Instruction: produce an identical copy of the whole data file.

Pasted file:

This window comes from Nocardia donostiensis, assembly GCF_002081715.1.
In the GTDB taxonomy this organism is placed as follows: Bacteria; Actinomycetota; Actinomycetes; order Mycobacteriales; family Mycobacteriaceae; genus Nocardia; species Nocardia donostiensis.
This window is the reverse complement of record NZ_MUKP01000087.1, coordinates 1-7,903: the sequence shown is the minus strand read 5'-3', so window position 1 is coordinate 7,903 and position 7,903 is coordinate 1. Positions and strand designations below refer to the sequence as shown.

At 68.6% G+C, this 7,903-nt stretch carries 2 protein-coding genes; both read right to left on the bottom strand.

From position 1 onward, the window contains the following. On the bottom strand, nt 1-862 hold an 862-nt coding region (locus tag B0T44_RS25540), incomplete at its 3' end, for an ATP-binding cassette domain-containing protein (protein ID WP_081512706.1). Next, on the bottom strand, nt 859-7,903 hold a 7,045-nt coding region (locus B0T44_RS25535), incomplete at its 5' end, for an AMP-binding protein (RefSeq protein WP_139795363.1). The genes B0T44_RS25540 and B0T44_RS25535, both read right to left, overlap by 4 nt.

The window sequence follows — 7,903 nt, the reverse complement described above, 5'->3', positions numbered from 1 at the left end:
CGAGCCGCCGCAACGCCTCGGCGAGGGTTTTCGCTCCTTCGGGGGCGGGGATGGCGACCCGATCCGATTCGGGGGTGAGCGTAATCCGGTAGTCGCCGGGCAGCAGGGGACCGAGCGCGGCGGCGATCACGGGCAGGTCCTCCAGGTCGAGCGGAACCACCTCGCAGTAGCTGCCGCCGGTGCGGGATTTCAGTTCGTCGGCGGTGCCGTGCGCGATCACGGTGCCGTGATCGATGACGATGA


This window comes from Nocardia donostiensis, assembly GCF_002081715.1.
In the GTDB taxonomy this organism is placed as follows: Bacteria; Actinomycetota; Actinomycetes; order Mycobacteriales; family Mycobacteriaceae; genus Nocardia; species Nocardia donostiensis.
This window is the reverse complement of record NZ_MUKP01000087.1, coordinates 1-7,903: the sequence shown is the minus strand read 5'-3', so window position 1 is coordinate 7,903 and position 7,903 is coordinate 1. Positions and strand designations below refer to the sequence as shown.

At 68.6% G+C, this 7,903-nt stretch carries 2 protein-coding genes; both read right to left on the bottom strand.

From position 1 onward, the window contains the following. On the bottom strand, nt 1-862 hold an 862-nt coding region (locus tag B0T44_RS25540), incomplete at its 3' end, for an ATP-binding cassette domain-containing protein (protein ID WP_081512706.1). Next, on the bottom strand, nt 859-7,903 hold a 7,045-nt coding region (locus B0T44_RS25535), incomplete at its 5' end, for an AMP-binding protein (RefSeq protein WP_139795363.1). The genes B0T44_RS25540 and B0T44_RS25535, both read right to left, overlap by 4 nt.

The window sequence follows — 7,903 nt, the reverse complement described above, 5'->3', positions numbered from 1 at the left end:
CGAGCCGCCGCAACGCCTCGGCGAGGGTTTTCGCTCCTTCGGGGGCGGGGATGGCGACCCGATCCGATTCGGGGGTGAGCGTAATCCGGTAGTCGCCGGGCAGCAGGGGACCGAGCGCGGCGGCGATCACGGGCAGGTCCTCCAGGTCGAGCGGAACCACCTCGCAGTAGCTGCCGCCGGTGCGGGATTTCAGTTCGTCGGCGGTGCCGTGCGCGATCACGGTGCCGTGATCGATGACGATGA